Warning from Space (宇宙人東京に現わる, Koji Shima, 1956)

Warning_from_Space_1956
Taro Okamoto illustration from Japanese DVD liner notes

Apparently the citizens of Japan are a little more cautious than some of their contemporaries when it comes to extraterrestrial contact. After all, the kindly aliens who visit with helpful advice in The Day the Earth Stood Still end up leaving in a huff because humanity is just not ready to accept their offers of interplanetary research and is constantly trying eliminate the alien “threat”. Hence, though the people of Japan recoil in horror from the Pairans in their scary starman shape, they start paying attention when they come in the form of a pretty showgirl. Somethings never change, eh?

Mysterious flying objects have been spotted above the skies of Tokyo. Nobody knows what they are with some leaning towards aliens and others becoming paranoid that Japan is under attack from another nation who are positioning spy satellites above its capital city. There have also been sightings of mysterious creatures near sources of water, usually accompanied by blue flickering lights.

These strange creatures turn out to be a scientific delegation from the planet Paira (inconveniently located directly opposite Earth but behind the sun which is why it’s never been discovered). They are a race of star shaped bipedal creatures with a single eye in the middle of their chests. Actually, they are quite cute and completely non-threatening in appearance and seem quite hurt that the Earthlings think they are ugly and are too frightened to talk to them. Consequently, they send their best scientist through a special process to change his appearance to one humans find more appealing which just happens to involve copying that of a local superstar showgirl.

The Pairans have come in peace! With their advanced technology they can see a rogue planet is about to crash into Earth and destroy it forever. This is bad news for everyone so they’ve come to warn humanity and try to help, if only they could get someone to listen to them. They also know that Doctor Matsuda has been developing a nuclear weapon which is far more powerful than the atomic bomb. The Pairans think this is a very bad idea and he should stop, but only after they’ve used it to destroy the rogue planet before it’s too late.

Warning from Space (宇宙人東京に現わる, Uchujin Tokyo ni Arawaru) is Daiei’s first colour sci-fi film though it’s actually not all that colourful aside from that weird blue light. In contrast to many other films from the era and even those previously made by Daiei, Warning From Space seems to have an oddly ambivalent view on weapons of mass destruction. The Pairans have chosen Japan because they think the Japanese are the best placed to appreciate the destructive power of an atomic bomb and will therefore share their stance on the necessity of abandonment. Yet, they also know Dr. Matsuda has been working on an even more destructive weapon – the Pairans also discovered this power at some point in their history but abandoned it over fears of its power being misused. They supposedly developed a much safer way to harness nuclear energy but now need Matsuda’s research to destroy the rogue planet. Like much of the Pairan’s behaviour, this doesn’t make complete sense (at least, to those of us used to Earth logic).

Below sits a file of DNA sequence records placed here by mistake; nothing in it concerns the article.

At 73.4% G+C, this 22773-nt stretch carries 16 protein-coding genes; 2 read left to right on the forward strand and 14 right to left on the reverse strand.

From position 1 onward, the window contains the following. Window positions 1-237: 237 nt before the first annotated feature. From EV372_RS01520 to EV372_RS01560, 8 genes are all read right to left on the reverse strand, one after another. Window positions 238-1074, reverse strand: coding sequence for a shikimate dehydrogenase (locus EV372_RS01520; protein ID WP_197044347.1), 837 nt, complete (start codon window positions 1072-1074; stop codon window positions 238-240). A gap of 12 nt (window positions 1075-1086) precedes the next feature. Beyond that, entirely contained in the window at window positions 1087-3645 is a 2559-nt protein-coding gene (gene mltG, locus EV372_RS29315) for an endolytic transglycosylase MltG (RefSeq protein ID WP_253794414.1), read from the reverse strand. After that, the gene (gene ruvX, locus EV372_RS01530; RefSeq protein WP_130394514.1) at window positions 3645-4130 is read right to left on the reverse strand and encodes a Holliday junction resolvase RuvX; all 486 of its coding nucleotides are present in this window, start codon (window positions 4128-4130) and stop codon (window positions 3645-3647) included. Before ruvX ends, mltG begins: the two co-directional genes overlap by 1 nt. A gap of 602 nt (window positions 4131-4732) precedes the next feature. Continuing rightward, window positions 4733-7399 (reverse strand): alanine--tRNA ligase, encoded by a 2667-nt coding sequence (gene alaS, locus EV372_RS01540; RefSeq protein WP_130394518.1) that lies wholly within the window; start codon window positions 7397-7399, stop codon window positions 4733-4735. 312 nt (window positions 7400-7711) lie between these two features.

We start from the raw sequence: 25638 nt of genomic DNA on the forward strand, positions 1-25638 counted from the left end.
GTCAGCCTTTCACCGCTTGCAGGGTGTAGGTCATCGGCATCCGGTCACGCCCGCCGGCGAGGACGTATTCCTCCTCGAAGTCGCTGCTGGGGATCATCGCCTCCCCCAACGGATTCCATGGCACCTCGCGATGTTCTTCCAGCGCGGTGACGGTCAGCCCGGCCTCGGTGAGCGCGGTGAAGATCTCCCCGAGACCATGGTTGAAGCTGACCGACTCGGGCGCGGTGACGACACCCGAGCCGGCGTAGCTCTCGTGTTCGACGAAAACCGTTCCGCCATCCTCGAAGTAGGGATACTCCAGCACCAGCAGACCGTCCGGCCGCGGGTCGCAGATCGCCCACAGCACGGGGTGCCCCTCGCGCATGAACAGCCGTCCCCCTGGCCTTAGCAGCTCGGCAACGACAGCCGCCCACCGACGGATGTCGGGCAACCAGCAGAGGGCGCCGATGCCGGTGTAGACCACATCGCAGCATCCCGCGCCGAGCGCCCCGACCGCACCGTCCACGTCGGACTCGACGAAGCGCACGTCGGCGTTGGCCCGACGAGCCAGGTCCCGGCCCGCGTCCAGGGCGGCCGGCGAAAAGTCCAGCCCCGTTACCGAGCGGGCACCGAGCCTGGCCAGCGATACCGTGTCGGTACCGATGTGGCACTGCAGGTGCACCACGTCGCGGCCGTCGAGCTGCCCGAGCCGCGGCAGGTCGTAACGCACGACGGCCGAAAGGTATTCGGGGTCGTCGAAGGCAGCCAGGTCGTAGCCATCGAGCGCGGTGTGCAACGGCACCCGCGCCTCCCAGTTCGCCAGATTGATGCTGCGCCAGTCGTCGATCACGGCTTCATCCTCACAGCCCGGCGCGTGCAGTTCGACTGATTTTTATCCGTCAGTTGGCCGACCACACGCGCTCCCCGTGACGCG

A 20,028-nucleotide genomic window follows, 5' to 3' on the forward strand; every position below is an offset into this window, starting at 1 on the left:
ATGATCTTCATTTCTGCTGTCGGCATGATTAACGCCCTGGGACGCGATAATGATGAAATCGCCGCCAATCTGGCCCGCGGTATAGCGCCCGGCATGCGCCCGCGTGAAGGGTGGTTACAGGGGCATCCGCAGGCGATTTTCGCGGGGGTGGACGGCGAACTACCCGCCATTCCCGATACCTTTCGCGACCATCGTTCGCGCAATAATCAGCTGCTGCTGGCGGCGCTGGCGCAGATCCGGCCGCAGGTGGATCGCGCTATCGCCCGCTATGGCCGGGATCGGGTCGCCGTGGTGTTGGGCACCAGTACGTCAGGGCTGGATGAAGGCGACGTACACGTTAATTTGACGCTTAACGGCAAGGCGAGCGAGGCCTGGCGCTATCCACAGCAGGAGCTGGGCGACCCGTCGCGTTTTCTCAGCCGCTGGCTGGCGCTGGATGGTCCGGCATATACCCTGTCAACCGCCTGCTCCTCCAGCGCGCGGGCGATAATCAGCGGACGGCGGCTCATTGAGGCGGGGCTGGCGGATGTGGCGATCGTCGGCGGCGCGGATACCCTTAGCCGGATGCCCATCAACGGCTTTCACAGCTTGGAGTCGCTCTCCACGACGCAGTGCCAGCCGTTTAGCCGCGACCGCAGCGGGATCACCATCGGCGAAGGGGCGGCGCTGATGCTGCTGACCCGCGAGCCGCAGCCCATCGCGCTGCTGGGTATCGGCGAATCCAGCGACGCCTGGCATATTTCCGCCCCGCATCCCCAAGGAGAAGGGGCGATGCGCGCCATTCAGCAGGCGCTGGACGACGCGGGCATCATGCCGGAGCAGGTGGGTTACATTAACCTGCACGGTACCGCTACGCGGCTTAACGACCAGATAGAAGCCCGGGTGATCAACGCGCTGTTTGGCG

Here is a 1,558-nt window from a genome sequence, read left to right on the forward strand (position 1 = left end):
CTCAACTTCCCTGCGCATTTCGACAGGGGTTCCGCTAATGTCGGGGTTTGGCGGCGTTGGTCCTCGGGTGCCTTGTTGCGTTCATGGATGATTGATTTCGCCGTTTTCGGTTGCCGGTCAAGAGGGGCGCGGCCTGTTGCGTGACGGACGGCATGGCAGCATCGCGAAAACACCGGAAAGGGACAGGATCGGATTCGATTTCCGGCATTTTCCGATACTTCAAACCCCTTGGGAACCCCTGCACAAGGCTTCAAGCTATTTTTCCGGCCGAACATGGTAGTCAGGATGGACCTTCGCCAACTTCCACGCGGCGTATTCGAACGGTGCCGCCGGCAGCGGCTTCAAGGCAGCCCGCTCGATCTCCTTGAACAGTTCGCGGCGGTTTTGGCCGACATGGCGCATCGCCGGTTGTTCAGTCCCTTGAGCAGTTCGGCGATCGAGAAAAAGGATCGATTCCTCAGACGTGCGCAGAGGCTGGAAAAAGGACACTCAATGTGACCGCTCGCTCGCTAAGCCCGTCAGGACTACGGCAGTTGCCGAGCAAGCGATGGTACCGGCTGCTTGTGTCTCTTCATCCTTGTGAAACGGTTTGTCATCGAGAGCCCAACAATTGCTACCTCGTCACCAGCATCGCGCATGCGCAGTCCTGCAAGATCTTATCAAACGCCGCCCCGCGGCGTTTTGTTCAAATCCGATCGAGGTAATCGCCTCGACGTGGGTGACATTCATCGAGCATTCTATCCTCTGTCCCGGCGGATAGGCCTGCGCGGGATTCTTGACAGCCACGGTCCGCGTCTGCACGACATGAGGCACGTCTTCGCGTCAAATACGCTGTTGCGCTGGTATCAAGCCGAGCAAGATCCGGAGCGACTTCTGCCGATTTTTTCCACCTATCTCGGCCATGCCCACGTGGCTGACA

The Pairans are very friendly, but a bit shy. Their idea of “making contact” seems to be running away when the humans spot them and start screaming. Seeing something so unusual is probably quite traumatising, but the Pairans are so cute with their starfish outfits and comical waddle that it’s strange to think anyone could find them threatening. The Pairans are even a little upset that Earthlings find them “ugly”. They think the best thing to do is appear in a more pleasing form so they freak everyone out by visiting a popular musical show and stealing a picture of the star to clone. Because every scientist on Earth is going to want to listen to the advice of a cabaret showgirl, right? That’s always how it happens. She doesn’t even care very much about maintaining her disguise and keeps doing alien stuff like jumping really high in the air or dematerialising in one place and rematerialising somewhere else, but then no one seems to find this that weird anyway.

Basically, the Pairans have come to tell the Earthlings not to go ahead with their weapons research because they don’t know what they’re getting into. However, they also need to use this research to destroy the rogue planet which is a bit contradictory. The Pairans are apparently too shy to actually talk to the UN and think the other nations are kind of mean anyway so Japan will have to sort this out on their own while the Pairans nod appreciatively in the background (other than when they randomly disappear for a whole month until coming back to sort everything out because humans are rubbish). Of course, evil corporations are also after Matsuda’s super weapon but he’s a proper scientist and doesn’t want to sell, so they kidnap him and tie him to a chair out of spite while the world simultaneously floods and burns thanks to the rogue planet’s effect on the atmosphere.

Finally, science saves the day in a quiet and methodical way! All the creatures of the Earth emerge from underground. The birds are singing, turtles are swimming, racoons are doing racoon stuff again all while the sun is shining brightly and children are singing, so it’s definitely all going to be OK and Earth has probably made a whole new set of star shaped friends! All in all it was probably worth near destruction. Warning from Space is the kind of science fiction film which is always 100% serious, with the consequence that it’s not serious at all. Not as much fun as some of other B-movies of the era it nevertheless adds its own charms particularly in the form of the completely batty Pairans and their cute star shaped suits but fails to offer anything memorable beyond them.


Original trailer (poor quality, no subtitles)

The adorable starfish-like Pairans were designed by iconic Japanese artist Taro Okamoto who is probably best known for the Tower of the Sun constructed for Expo ’70.